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Greece: End of days ?

Another day, another episode in the soap opera that is European economics. It seems more detached from reality the longer it goes on. From Reuters: Euro zone finance ministers postponed a final decision on extending 12 billion euros ($17 billion) in emergency loans to Greece, saying Athens would first have to introduce harsh austerity measures.

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Trading Day: 20th June

The S&P/ASX 200 rebounded on the open from positive leads from “rally” in US and EU markets on Friday, but has since gone slightly in the red, or 2.5 points down, back below 4500 points just after midday. Asian markets are actually up, with the Nikkei up over half a percent to 9406 points (just

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Is the RBA or market wrong?

In its weekly economic missive this morning, Macquarie Bank has an interesting take on the current mismatch between the RBA’s stop/start hawkish rhetoric and pricing in the interest rate futures market. The Macquarie Weekly: The central bank that cried wolf For the past year, the Reserve Bank of Australia has been forecasting great things for

21

Want Australian dollars with that?

News in The Australian this morning that the Russians are buying Aussie Dollars is just another example of the kinds of forces that are at work as a result of the rerating of Australia and our currency. From The Australian: The Russian Central Bank will pour up to $US5 billion ($4.7bn) into the Australian dollar

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The neglected art of selling

By low, sell high!  That oft-used 80s catch cry is what all investors should aim to do.  In most cases the first part – buy low – can often be the easiest part to do.  I could have picked 10 random stocks from the ASX200 in March 2009 and I’d be on a winner because

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Old economy fights back

Last week, the Unconventional Economist made a fascinating comparison between the rhetoric of the Canadian and Australian central banks on overvalued houses. He noted how much more candid the Canadian central bank has been about the degree of house price overvaluation and the need to mitigate those risks. As we know, neither the government nor

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June 20 links: Gimme back the old economy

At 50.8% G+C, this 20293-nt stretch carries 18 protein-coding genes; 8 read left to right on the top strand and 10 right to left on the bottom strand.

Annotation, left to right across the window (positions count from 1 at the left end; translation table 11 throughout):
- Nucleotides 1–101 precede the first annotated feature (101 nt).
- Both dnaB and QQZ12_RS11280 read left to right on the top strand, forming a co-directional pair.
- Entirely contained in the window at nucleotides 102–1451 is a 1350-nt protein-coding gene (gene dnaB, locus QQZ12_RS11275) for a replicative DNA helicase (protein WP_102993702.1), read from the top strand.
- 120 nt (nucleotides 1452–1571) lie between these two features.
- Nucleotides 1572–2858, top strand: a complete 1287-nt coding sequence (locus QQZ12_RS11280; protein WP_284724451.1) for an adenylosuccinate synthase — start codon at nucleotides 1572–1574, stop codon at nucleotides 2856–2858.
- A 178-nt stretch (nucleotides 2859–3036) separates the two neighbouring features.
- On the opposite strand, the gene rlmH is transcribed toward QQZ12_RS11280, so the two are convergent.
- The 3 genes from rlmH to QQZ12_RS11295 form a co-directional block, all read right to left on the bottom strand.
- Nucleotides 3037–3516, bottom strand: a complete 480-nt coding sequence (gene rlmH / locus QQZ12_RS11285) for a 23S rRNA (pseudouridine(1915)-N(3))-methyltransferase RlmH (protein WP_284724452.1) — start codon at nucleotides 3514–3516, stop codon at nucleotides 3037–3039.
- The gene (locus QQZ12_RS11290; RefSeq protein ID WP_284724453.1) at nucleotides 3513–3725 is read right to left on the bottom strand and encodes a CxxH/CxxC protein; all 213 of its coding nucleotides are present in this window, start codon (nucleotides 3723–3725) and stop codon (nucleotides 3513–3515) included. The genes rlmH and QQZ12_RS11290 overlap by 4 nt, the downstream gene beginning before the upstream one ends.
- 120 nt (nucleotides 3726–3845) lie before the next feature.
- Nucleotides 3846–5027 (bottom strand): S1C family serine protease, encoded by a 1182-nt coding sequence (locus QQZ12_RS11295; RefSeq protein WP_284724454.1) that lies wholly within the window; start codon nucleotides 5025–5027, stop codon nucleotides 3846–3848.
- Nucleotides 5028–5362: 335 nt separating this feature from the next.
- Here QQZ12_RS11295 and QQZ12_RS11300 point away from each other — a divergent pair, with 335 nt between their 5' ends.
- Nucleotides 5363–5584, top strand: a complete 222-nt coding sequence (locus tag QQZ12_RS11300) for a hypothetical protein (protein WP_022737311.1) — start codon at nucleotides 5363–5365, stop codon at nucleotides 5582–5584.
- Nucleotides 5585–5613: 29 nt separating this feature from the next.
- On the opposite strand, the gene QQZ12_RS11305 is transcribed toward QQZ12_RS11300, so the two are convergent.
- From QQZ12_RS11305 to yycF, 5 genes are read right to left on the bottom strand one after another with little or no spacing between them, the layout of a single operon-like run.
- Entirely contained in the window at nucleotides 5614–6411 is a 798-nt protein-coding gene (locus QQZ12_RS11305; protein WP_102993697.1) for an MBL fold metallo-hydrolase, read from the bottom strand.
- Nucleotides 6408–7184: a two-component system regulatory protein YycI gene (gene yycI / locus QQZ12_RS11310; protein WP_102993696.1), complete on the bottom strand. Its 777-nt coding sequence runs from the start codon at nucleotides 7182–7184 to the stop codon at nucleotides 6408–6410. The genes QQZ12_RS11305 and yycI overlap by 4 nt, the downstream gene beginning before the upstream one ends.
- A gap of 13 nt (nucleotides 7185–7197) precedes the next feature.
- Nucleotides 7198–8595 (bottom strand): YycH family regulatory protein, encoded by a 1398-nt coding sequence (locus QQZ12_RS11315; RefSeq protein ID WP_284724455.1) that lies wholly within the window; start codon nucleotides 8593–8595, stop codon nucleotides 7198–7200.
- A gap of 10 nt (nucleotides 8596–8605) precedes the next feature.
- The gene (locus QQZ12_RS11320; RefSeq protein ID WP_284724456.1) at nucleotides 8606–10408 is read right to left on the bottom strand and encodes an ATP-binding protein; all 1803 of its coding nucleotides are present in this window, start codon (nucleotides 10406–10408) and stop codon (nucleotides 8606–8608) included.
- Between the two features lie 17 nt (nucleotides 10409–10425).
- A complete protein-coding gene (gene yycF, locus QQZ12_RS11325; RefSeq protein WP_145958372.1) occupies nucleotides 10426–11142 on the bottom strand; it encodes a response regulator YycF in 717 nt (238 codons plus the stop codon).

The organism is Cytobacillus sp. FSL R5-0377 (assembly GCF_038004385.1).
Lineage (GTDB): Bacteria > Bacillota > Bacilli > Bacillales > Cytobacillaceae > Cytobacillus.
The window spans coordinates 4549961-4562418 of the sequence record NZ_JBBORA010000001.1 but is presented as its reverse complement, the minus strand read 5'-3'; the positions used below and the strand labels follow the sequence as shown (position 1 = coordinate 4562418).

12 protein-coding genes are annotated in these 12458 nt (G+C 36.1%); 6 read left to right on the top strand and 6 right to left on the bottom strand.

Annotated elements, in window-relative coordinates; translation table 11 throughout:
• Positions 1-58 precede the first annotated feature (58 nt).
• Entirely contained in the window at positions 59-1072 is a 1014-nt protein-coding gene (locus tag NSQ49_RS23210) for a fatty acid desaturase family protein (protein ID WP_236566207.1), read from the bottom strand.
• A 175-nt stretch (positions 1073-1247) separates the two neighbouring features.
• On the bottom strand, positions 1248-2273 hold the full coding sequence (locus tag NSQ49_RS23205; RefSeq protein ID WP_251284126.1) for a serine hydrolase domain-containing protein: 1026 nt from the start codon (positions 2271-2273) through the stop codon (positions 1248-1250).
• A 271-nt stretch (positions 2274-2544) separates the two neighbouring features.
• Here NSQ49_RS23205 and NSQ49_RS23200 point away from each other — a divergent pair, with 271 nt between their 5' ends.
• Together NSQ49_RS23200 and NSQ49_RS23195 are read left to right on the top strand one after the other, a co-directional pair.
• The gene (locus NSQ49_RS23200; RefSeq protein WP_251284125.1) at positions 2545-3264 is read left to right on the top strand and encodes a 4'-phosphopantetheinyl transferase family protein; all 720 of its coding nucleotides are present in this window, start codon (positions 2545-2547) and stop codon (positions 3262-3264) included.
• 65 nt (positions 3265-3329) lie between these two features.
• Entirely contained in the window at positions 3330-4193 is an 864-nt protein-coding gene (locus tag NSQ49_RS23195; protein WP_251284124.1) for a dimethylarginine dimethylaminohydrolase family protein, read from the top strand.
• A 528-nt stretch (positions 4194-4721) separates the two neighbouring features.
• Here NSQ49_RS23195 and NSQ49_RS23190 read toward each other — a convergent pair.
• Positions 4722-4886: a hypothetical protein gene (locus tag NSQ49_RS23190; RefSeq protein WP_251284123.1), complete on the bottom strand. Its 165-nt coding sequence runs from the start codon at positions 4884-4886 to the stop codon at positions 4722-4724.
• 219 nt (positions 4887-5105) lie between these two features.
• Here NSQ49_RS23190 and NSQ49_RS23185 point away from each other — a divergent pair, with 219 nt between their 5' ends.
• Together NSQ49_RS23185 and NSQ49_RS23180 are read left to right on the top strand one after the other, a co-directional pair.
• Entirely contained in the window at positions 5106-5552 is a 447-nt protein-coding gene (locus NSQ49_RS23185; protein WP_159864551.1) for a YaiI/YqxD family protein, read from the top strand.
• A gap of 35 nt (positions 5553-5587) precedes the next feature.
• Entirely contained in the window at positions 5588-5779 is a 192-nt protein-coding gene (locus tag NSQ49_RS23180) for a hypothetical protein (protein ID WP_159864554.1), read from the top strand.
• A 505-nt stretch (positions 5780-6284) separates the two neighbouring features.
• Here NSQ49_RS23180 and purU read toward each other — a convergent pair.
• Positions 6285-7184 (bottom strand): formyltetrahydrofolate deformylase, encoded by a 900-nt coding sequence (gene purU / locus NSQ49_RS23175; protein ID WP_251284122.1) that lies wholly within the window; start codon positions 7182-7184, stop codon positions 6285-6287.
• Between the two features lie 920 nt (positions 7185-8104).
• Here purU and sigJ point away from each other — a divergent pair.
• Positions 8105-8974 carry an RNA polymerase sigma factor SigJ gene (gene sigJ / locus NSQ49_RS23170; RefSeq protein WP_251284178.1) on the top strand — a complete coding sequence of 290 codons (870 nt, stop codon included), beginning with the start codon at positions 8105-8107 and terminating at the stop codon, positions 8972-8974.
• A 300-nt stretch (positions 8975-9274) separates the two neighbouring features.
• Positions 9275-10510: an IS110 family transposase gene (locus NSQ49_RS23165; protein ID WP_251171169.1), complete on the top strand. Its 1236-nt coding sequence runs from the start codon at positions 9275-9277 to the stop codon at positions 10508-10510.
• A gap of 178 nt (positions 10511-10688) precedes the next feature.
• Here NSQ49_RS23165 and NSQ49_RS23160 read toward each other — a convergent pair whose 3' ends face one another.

Europe to withhold half of Greek aid. Bloomberg European liquidity. Zero Hedge Core Europe and Greece. Felix Salmon Central Europe and Greece. Beyondbrics The euro will survive. Wolfgang Munchau Mismanaged crisis. Gavyn Davies FOMC meeting preview. Calculated risk Week ahead for the Dow. Calculated Risk Japan finds hot spots. Washington Post China copies Austrian city. Daily Mail (h/t

27

Qld’s budget backfire

Last week I mentioned that Queensland’s tax back-flipping government was introducing some strange new tinkering to the housing market as of August 1st this year. [They are] removing the deduction of primary place of residence stamp duty as of August 1. By removing the stamp duty concession non-first home buyer owner occupiers purchasing a median value

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China and the future of capitalism

Let’s try some more scenarios, but this time with your participation. My reasoning is this. Most economic and financial commentary is about telling the story of the past leading up to the present. So why not try to tell the story of the future? After all, that is what matters for investment and policy. Can’t

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Weekend Musings: The see-saw, endless spruik

My,  that was a quick week. A couple of things in the thinker this weekend. The see-saw After a very successful muse last weekend about the economics of Futureboom! I have been thinking a little more on the intricacies of what I can see happening in the macro-economy. Glenn Steven’s speech posted by H&H this

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Australian Dollar Weekly Wrap

The Aussie and the markets performance this week has actually been very constructive for a move higher if Greece ever gets sorted. There is enough pressure on politicians to get their act together and we had German Chancellor merkel backing away from a bail in of investors overnight which gave some hope that a rabbit

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Weekend reading: You call that a rally?

Crushed: $US, energy Down: ore Flat:  metals, grains Up: euro, Aussie, CRB, gold Sovereign easing: Ireland, Portugal, Spain, Italy, Belgium, Greece Germany concedes. FT As predicted and solves nothing… Greek maths. Zero Hedge Greece’s Lehman moment. Alphaville Renew Greece. Mohammed El-Erian Beginning global restructuring. Chris Whalen Michael Pettis podcast on China. Alphaville China’s political problem. Bloomberg China house prices still rising. Bloomberg More layoffs coming to Wall St. NYT

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The two faces of housing data

RPData’s latest newsletter highlights that the housing market is falling unevenly, with the top of the market taking a bigger hit than the rest of the market at this stage. With the premium market underperforming, many of the higher priced capital city regions have recorded a significant decline in median house prices since they peaked

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Equity Spotlight: JB Hi-Fi

Following on from Q Continuum’s post on investing during sideways markets, today we shine the light on Australia’s best retail stock, JB Hi-Fi (JBH). Interestingly, this position is not shared with the current marketplace, as JBH remains the No.1 stock to sell short (i.e to profit on a fall in price), with over 14% of

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Trading Day: Friday 17th June